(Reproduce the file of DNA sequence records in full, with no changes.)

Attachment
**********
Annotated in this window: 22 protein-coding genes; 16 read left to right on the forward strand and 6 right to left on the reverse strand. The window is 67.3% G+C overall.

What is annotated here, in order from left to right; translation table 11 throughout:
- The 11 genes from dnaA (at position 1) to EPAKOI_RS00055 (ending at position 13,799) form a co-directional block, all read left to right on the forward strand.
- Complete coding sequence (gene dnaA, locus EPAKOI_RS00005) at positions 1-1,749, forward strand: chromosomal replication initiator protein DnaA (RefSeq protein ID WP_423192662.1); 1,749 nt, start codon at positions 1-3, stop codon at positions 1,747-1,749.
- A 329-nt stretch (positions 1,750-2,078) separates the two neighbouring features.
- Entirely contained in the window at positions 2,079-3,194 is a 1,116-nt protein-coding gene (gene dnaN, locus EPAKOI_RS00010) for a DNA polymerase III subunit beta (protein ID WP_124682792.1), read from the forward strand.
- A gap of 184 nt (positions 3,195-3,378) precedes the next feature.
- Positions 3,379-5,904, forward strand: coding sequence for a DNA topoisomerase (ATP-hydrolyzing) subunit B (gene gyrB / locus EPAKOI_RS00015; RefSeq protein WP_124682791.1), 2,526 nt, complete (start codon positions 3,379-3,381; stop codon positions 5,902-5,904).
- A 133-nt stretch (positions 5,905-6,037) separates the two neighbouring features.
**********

Annotated in this window: 22 protein-coding genes; 16 read left to right on the forward strand and 6 right to left on the reverse strand. The window is 67.3% G+C overall.

What is annotated here, in order from left to right; translation table 11 throughout:
- The 11 genes from dnaA (at position 1) to EPAKOI_RS00055 (ending at position 13,799) form a co-directional block, all read left to right on the forward strand.
- Complete coding sequence (gene dnaA, locus EPAKOI_RS00005) at positions 1-1,749, forward strand: chromosomal replication initiator protein DnaA (RefSeq protein ID WP_423192662.1); 1,749 nt, start codon at positions 1-3, stop codon at positions 1,747-1,749.
- A 329-nt stretch (positions 1,750-2,078) separates the two neighbouring features.
- Entirely contained in the window at positions 2,079-3,194 is a 1,116-nt protein-coding gene (gene dnaN, locus EPAKOI_RS00010) for a DNA polymerase III subunit beta (protein ID WP_124682792.1), read from the forward strand.
- A gap of 184 nt (positions 3,195-3,378) precedes the next feature.
- Positions 3,379-5,904, forward strand: coding sequence for a DNA topoisomerase (ATP-hydrolyzing) subunit B (gene gyrB / locus EPAKOI_RS00015; RefSeq protein WP_124682791.1), 2,526 nt, complete (start codon positions 3,379-3,381; stop codon positions 5,902-5,904).
- A 133-nt stretch (positions 5,905-6,037) separates the two neighbouring features.